You’d probably have to be a 19-year-old college sophomore to think going into a maximum-security prison where the guards were out on strike and the inmates were free to roam about was a good idea.
But back in March 1973, that’s who I was and that’s what I did.
Now, on the 50th anniversary of that occasion—which turned out to be a singular event in the history of American penology—I thought I might write about it, including my dinner with the Boston Strangler.
In 1973, I was a sophomore at Boston University studying journalism and political science. I followed the news closely—it was the time of Watergate, the winding down of the Vietnam War, and the draft. On March 14, in a Boston paper, I read about an unusual event about 30 miles southwest of town: At the Massachusetts Correctional Institution at Walpole—the state’s highest security prison—all the guards had walked out on strike. Their grievances included work conditions as well as reforms planned by the state’s new, progressive correctional commissioner, John Boone.
In response, Massachusetts Gov. Francis Sargent readied National Guard troops to enter the prison. But a newly formed prisoners’ union urged him not to do so. The Guard, they argued, would have no experience dealing with prisoners; their armed presence inside the prison could spark violence. It was a persuasive argument, especially coming less than two years after state police and correction officers ended an uprising at Attica Correctional Facility by storming the prison; 43 people died, all but 10 of them prisoners.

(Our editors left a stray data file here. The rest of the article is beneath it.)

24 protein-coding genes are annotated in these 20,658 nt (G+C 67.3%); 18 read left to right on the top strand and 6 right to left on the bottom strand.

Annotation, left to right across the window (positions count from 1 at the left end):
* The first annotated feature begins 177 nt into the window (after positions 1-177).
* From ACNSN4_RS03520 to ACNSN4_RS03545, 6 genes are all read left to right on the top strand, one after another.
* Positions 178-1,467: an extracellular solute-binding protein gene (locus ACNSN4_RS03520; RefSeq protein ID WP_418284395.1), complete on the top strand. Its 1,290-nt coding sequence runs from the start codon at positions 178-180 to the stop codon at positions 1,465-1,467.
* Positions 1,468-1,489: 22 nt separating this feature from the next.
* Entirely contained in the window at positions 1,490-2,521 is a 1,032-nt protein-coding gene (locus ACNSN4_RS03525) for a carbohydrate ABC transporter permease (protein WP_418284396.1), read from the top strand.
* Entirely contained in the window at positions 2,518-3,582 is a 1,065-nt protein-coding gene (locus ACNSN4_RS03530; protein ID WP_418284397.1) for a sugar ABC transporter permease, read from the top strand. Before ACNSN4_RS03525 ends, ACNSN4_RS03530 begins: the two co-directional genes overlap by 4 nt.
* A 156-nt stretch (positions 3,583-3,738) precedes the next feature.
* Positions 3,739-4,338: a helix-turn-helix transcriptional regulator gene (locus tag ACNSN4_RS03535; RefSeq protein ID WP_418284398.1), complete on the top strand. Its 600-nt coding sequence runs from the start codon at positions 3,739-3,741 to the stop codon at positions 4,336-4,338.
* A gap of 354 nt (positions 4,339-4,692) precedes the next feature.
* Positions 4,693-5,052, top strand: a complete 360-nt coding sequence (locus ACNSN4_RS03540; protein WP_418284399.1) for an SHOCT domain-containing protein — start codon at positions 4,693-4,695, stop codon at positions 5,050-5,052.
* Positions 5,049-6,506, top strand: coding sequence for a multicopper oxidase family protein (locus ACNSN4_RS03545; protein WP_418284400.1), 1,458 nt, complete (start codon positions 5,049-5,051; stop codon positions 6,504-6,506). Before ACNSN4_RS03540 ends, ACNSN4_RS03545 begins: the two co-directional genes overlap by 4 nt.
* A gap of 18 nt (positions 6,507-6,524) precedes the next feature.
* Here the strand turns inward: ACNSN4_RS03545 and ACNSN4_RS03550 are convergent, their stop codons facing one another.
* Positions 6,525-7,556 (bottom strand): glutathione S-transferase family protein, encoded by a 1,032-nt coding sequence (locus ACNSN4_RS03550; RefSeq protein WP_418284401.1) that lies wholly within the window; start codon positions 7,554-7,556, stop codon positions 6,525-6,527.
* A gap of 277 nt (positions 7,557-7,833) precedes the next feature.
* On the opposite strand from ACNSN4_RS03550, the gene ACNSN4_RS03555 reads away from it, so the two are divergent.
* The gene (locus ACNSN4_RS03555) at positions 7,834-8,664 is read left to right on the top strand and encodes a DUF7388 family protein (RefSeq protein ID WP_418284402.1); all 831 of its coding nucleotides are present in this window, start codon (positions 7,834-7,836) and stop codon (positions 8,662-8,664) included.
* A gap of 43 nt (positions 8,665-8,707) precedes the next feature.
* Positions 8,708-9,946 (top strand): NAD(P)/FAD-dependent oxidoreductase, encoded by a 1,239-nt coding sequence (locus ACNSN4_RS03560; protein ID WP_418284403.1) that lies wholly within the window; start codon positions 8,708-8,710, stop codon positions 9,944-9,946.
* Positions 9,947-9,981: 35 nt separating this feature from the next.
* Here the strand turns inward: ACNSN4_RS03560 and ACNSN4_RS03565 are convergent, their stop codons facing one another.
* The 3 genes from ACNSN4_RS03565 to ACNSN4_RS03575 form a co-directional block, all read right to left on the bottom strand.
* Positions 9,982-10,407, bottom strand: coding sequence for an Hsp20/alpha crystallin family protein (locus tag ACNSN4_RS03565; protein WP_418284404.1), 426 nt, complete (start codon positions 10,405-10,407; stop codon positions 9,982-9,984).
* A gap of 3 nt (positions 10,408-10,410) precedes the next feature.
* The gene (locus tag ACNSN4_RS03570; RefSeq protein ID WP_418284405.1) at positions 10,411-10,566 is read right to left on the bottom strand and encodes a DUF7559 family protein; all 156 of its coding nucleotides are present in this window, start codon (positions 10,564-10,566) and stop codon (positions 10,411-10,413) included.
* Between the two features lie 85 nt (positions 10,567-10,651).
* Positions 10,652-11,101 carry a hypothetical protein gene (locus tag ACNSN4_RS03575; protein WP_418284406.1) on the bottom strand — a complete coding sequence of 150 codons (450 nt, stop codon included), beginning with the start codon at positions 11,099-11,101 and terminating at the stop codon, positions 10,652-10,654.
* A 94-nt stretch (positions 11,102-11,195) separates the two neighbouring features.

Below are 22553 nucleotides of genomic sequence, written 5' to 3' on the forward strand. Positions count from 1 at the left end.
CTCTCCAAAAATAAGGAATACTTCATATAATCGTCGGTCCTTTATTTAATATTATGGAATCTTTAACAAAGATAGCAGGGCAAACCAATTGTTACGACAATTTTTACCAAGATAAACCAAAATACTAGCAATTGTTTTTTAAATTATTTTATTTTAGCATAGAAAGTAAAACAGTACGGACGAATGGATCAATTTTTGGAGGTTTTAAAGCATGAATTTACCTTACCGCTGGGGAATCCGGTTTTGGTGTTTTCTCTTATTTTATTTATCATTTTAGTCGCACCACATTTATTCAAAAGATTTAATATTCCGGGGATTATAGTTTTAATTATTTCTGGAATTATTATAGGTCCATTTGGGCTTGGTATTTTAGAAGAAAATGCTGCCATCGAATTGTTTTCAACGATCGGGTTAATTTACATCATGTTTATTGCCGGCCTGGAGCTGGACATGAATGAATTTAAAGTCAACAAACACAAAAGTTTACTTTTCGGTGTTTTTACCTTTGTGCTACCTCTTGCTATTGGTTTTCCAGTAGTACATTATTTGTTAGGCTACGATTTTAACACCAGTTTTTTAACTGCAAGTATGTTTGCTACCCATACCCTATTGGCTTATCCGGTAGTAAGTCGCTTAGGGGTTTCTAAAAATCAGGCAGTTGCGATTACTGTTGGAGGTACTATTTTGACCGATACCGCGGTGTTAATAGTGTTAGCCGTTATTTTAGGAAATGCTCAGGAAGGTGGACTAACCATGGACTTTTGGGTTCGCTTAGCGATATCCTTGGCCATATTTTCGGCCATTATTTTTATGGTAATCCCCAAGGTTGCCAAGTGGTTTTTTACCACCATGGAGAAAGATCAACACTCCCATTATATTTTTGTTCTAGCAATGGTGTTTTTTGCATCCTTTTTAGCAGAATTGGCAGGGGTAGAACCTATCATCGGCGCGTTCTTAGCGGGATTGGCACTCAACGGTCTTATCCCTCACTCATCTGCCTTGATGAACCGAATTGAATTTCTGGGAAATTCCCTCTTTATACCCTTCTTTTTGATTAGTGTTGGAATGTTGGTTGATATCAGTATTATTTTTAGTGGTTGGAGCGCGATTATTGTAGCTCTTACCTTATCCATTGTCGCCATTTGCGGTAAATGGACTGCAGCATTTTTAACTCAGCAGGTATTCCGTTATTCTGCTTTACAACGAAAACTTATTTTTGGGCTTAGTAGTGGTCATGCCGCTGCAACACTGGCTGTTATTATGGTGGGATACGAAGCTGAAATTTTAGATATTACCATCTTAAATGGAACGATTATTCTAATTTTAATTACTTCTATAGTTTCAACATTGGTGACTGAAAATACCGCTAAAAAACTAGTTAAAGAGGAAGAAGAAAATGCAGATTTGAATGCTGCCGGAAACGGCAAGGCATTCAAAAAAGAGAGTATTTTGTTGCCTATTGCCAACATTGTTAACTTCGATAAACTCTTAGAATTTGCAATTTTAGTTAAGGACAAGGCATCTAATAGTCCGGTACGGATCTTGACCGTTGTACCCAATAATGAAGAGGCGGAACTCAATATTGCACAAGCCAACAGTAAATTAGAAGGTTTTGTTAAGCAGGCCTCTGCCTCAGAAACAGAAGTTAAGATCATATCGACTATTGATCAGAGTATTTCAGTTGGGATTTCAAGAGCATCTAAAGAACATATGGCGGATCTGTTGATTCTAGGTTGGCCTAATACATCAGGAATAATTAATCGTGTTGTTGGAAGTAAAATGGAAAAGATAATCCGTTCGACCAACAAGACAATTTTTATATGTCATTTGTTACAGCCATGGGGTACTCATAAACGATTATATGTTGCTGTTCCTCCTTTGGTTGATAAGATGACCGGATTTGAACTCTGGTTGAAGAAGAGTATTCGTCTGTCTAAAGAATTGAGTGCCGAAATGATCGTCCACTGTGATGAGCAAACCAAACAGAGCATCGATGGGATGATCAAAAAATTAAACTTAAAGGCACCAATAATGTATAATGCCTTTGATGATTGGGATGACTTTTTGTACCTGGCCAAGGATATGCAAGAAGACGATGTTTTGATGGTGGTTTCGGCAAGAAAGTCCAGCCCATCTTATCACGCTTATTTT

Instead, the prisoners said they could govern themselves and urged that civilian observers be sent in to witness that order was being maintained.
The governor agreed and the American Friends Service Committee, a Quaker organization, undertook to organize civilian observers. The news article I saw said volunteers would be picked up at a central Boston location, taken by bus to Walpole prison, and locked inside for 12-hour shifts. The first shift would start the next day at 7 p.m.
That struck me as a great adventure. I mean, why not be locked in overnight with murderers, rapists, and other violent criminals? When my roommate, Daniel H. Kolber, returned to our dorm room later that day, he agreed it sounded like a terrific idea and said he’d join me.
I don’t recall telling anyone else where we were going. I certainly didn’t call my parents to tell them.
The next day, Danny and I were on the bus to Walpole.
Who else was on the bus? Most of the volunteers, a Quaker organizer many years later told BBC News, were “social workers, clergy, lawyers, teachers, people, who had a common commitment to try to bring about some kind of reform and change, and who understood the stakes.”
Plus, two college sophomores.